The European Commission has claimed Luxembourg’s tax deal with Amazon is founded on selective treatment that amounts to an illicit subsidy.
Investigators believe the country’s unorthodox tax deal with Amazon illegally lowered and capped the online retailer’s tax bill.
The commission’s preliminary findings said the retailer’s tax arrangements in the country probably constitute “state aid”.
It found Luxembourg offered Amazon a ceiling on its tax exposure that did not reflect the business risk assumed by its European headquarters in Luxembourg.
In Europe, Amazon operates under a company called LuxOpCo, which reported turnover of €13.6bn (£10.3bn) in 2013.
The inquiry is focused on the relationship between LuxOpCo and LuxSCS, which received a royalty from LuxOpCo and was not subject to Luxembourg tax.
The royalty payment, expressed as a percentage of revenue, appeared to be a “cosmetic arrangement” and that as a result, Amazon has a “financial incentive to exaggerate the amount of the royalty when applying the transfer pricing arrangement approved in the contested tax ruling,” the European Commission report said.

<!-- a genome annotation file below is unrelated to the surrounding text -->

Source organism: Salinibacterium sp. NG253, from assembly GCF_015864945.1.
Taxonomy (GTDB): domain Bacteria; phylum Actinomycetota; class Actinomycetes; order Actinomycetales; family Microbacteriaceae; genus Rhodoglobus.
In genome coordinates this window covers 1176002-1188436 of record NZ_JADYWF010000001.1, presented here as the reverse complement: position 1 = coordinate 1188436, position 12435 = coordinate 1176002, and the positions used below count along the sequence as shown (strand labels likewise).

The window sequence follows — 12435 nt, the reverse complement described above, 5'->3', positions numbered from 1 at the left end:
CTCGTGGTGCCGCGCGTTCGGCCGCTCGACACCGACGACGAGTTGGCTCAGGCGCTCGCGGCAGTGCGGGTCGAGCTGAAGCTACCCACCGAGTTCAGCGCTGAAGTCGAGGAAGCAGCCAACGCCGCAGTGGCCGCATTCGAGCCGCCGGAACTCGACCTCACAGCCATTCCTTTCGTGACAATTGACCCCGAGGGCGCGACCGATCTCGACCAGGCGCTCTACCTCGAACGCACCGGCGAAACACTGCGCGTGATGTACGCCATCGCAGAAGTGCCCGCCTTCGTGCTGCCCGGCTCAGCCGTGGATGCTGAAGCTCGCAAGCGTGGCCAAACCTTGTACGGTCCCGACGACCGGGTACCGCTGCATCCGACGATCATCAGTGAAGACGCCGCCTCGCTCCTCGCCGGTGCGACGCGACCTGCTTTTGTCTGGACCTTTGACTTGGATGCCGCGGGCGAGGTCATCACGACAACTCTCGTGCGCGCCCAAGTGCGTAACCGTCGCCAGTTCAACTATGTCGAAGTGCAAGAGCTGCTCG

“If the royalty is exaggerated, it would unduly reduce the tax paid by Amazon in Luxembourg by shifting profits to an untaxed entity from the perspective of corporate taxation.”
Starbucks’ relationship with the Netherlands and Ireland’s arrangement with Apple are also being investigated.
Amazon UK has not yet responded to requests for comment.